These sorts of mushrooms grow ubiquitously in Finnish forests, are wildly popular to forage, and the ones that won’t kill you have the added benefit of being extremely delicious (with the exception of false morels—korvasieni, in Finnish—which can both kill and/or be extremely delicious if processed correctly). Imagine: the elegance of a fresh cep lightly fried in butter, or a dried cep infusing a soup or sauce with untold depth of flavour; a blanket of savoury chanterelle puree as winter comfort; or endless piles of trumpet chanterelles to get one through a long winter. Such enticing culinary possibilities and nourishment are certainly significant factors in mushroom foraging.
This year, however, a severe lack of autumn rain has meant these forests have not yielded many mushrooms at all—not the delicious ones most of us are accustomed to noticing, nor even the edible but apparently less common ones our mushroom guide exhibits for us at the start of the workshop. Having been exceptionally dry in southern Finland this season, the assumption among our group prior to the excursion was that mushrooms would be sparse. An attitude that “any mushroom is fine” seemed to prevail.
As we began venturing into the forest, the usual fungal suspects were indeed conspicuously absent. Yet, despite their absence, or rather because of their absence, other mushrooms were conspicuously present. Deprived of the usual mushrooms, a more careful examination of the forest floor was demanded of our attention. Thus, improvising the “arts of noticing” (Tsing 2015), we were oriented towards less- or non-edible mushrooms (and even beyond mushrooms, to cranberries for instance). This attentional shift revealed mushrooms that we had either never seen, or simply never noticed before.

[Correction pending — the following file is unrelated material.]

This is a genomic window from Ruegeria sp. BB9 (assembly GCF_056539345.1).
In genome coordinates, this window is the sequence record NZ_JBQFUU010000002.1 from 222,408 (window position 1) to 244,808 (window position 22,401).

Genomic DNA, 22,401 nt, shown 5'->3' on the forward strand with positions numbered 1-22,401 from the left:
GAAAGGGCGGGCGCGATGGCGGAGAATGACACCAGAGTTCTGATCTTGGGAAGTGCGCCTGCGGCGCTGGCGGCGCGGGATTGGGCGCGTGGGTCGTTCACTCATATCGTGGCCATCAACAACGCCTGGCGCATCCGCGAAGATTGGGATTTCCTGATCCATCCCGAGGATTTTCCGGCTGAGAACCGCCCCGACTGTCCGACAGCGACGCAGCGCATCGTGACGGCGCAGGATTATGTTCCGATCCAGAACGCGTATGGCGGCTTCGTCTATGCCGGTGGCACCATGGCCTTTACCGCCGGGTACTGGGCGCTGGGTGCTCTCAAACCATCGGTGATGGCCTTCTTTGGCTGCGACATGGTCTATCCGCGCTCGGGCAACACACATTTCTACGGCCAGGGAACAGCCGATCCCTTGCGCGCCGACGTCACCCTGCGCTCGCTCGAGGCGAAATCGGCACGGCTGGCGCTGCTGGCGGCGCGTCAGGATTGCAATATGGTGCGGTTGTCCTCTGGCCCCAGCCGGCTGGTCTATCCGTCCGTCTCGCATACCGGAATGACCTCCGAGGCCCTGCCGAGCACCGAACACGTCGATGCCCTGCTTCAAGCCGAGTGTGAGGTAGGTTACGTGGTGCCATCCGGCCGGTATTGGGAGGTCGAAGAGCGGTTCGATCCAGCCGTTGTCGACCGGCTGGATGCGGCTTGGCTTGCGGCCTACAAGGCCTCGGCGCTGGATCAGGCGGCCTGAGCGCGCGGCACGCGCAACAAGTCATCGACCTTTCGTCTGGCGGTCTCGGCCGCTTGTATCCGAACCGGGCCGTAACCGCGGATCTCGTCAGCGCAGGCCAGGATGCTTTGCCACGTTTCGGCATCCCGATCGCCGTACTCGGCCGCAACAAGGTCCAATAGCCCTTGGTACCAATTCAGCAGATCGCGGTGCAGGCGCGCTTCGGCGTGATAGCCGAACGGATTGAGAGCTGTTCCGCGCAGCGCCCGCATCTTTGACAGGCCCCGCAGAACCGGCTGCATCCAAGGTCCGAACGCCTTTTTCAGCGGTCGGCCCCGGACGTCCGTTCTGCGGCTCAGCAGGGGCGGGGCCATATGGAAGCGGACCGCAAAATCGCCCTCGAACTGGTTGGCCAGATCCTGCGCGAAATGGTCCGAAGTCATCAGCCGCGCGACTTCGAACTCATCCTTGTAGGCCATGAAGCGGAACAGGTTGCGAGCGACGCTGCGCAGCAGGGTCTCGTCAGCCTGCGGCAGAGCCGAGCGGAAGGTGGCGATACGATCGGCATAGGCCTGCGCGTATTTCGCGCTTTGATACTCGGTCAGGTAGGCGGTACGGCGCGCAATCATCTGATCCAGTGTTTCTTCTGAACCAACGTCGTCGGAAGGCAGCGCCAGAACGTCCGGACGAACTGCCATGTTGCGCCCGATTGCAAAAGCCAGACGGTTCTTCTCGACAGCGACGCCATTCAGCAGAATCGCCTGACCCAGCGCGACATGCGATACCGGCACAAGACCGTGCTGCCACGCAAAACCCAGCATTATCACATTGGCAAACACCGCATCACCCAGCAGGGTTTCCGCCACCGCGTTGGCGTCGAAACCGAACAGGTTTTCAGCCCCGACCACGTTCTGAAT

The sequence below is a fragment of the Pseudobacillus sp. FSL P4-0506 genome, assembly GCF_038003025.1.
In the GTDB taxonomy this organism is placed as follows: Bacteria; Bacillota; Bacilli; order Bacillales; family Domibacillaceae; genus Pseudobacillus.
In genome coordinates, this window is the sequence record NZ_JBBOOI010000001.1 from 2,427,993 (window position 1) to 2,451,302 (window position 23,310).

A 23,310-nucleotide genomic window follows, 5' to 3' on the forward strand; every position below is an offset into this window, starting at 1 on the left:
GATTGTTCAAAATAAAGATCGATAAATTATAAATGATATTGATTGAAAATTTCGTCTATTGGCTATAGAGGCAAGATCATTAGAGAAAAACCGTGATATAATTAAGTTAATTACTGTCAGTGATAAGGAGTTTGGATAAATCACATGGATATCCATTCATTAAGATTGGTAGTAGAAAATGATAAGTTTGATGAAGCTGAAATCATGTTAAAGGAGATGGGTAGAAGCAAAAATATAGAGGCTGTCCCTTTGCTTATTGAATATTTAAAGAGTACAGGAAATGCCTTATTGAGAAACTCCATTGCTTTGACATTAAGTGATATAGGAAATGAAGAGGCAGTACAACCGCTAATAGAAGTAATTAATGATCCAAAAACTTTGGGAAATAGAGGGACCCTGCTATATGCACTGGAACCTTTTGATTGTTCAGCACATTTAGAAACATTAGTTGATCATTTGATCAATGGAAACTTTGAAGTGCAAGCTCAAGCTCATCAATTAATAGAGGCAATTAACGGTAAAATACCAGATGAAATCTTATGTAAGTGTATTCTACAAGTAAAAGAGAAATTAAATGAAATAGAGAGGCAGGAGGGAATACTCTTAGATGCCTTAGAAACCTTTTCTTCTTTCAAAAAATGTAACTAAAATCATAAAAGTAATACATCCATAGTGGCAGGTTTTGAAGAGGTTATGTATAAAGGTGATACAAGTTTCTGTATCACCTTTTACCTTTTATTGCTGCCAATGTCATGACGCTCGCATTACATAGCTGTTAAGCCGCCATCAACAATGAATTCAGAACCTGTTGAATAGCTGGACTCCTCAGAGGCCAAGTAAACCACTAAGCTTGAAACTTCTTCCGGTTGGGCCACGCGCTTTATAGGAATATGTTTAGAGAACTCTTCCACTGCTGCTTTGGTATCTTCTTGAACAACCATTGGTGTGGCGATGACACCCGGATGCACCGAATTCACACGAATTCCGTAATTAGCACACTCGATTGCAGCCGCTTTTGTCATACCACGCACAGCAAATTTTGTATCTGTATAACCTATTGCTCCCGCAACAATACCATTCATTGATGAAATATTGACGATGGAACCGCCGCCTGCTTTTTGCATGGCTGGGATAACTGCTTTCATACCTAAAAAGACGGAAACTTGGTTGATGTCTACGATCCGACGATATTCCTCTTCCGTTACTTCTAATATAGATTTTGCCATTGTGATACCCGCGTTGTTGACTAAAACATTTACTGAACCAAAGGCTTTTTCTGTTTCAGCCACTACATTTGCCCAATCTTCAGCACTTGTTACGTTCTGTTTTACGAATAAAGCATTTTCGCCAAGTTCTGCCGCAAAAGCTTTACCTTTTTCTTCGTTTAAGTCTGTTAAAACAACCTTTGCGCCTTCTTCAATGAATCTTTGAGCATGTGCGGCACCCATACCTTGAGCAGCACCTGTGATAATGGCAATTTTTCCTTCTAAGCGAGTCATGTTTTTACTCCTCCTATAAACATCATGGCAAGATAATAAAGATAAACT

Many of these newly-noticed mushrooms were saprophytes, fungi that degrade plant and animal matter. Our guide pointed out to us that these degraders were likely so plentiful due to recent rains that came after a long dry spell in September and August. Of course, in an autumnal forest covered in dead and decaying leaves it’s no wonder that degrader organisms were taking any rain-filled opportunity to reproduce, spread, and degrade more. These saprophytic types dotted the forest floor, sometimes growing on and decomposing bits of fallen pine. Because many saprophytic fungi were incredibly small, at first our attention drifted to the more obvious ones—‘false chanterelles’—so named for their visual (but not aromatic, gustatory or tactile) similarity to the better-known chanterelles.
Other, smaller saprophytic mushrooms were scattered around the forest on large tufts of green algae, mats of leaf litter, or upon half-decayed, fallen over logs. Crouched down low enough, one could see different types grouped in loose caches: those with purple caps here (“what an odd colour, how have I never seen these before?”), another group with brownish-red caps further back on some rotted wood; many standing upon thin, spindly stems. These were fungal others that had been overlooked in previous years, and were now drawing our renewed attention. Our guide told us that even she had been discovering new mushrooms this year. In the end, there were not many mushrooms to take home and cook up. But perhaps the real nourishment came from simply being in the forest together, learning, discussing, looking and noticing in new ways—and sharing some homemade bread.
Coming back now to Tsing’s question: what human stories are revealed through this attentional shift in the arts of noticing and ‘getting to know’ differently? For one, the lack of familiar edible mushrooms—due to a dearth of rainfall—points clearly to the story of a climate in crisis. But it also shows us that as the climate changes so do the ways we notice and attend to the world. It is here, we might suggest, in these shifts of attention to previously unseen or unnoticed possibilities, where the ongoing story of humans still offers hope. As the climate changes and depletes possibilities of noticing the things we have grown accustomed to, it becomes critical to ask: what are the possibilities and potentials of noticing amidst increasing uncertainty?